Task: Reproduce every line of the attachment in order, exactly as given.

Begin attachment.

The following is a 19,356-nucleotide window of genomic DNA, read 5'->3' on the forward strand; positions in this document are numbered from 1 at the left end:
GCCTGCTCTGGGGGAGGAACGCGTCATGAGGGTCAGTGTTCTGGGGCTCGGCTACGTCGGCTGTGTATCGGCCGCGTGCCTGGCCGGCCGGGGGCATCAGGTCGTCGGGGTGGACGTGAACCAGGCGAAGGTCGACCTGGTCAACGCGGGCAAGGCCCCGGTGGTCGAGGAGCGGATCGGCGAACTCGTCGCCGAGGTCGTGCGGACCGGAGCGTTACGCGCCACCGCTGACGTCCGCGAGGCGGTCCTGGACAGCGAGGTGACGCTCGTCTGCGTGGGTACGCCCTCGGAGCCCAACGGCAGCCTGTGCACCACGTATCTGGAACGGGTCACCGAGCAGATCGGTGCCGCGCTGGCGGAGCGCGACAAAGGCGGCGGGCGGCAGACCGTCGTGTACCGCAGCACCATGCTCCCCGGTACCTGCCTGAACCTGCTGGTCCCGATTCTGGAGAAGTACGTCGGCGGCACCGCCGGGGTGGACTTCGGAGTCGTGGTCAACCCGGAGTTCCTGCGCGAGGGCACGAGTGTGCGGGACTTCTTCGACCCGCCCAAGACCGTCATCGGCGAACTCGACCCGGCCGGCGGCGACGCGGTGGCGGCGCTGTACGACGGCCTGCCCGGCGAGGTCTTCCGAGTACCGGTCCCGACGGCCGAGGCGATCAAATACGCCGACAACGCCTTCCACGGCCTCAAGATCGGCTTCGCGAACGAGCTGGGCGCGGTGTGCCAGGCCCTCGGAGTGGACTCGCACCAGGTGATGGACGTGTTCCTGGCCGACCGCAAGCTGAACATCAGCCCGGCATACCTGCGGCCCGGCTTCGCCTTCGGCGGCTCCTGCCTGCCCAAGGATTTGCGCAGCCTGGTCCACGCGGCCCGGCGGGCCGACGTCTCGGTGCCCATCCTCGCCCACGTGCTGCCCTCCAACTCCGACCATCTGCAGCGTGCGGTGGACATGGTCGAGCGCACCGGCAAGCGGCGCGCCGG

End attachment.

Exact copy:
The following is a 19,356-nucleotide window of genomic DNA, read 5'->3' on the forward strand; positions in this document are numbered from 1 at the left end:
GCCTGCTCTGGGGGAGGAACGCGTCATGAGGGTCAGTGTTCTGGGGCTCGGCTACGTCGGCTGTGTATCGGCCGCGTGCCTGGCCGGCCGGGGGCATCAGGTCGTCGGGGTGGACGTGAACCAGGCGAAGGTCGACCTGGTCAACGCGGGCAAGGCCCCGGTGGTCGAGGAGCGGATCGGCGAACTCGTCGCCGAGGTCGTGCGGACCGGAGCGTTACGCGCCACCGCTGACGTCCGCGAGGCGGTCCTGGACAGCGAGGTGACGCTCGTCTGCGTGGGTACGCCCTCGGAGCCCAACGGCAGCCTGTGCACCACGTATCTGGAACGGGTCACCGAGCAGATCGGTGCCGCGCTGGCGGAGCGCGACAAAGGCGGCGGGCGGCAGACCGTCGTGTACCGCAGCACCATGCTCCCCGGTACCTGCCTGAACCTGCTGGTCCCGATTCTGGAGAAGTACGTCGGCGGCACCGCCGGGGTGGACTTCGGAGTCGTGGTCAACCCGGAGTTCCTGCGCGAGGGCACGAGTGTGCGGGACTTCTTCGACCCGCCCAAGACCGTCATCGGCGAACTCGACCCGGCCGGCGGCGACGCGGTGGCGGCGCTGTACGACGGCCTGCCCGGCGAGGTCTTCCGAGTACCGGTCCCGACGGCCGAGGCGATCAAATACGCCGACAACGCCTTCCACGGCCTCAAGATCGGCTTCGCGAACGAGCTGGGCGCGGTGTGCCAGGCCCTCGGAGTGGACTCGCACCAGGTGATGGACGTGTTCCTGGCCGACCGCAAGCTGAACATCAGCCCGGCATACCTGCGGCCCGGCTTCGCCTTCGGCGGCTCCTGCCTGCCCAAGGATTTGCGCAGCCTGGTCCACGCGGCCCGGCGGGCCGACGTCTCGGTGCCCATCCTCGCCCACGTGCTGCCCTCCAACTCCGACCATCTGCAGCGTGCGGTGGACATGGTCGAGCGCACCGGCAAGCGGCGCGCCGG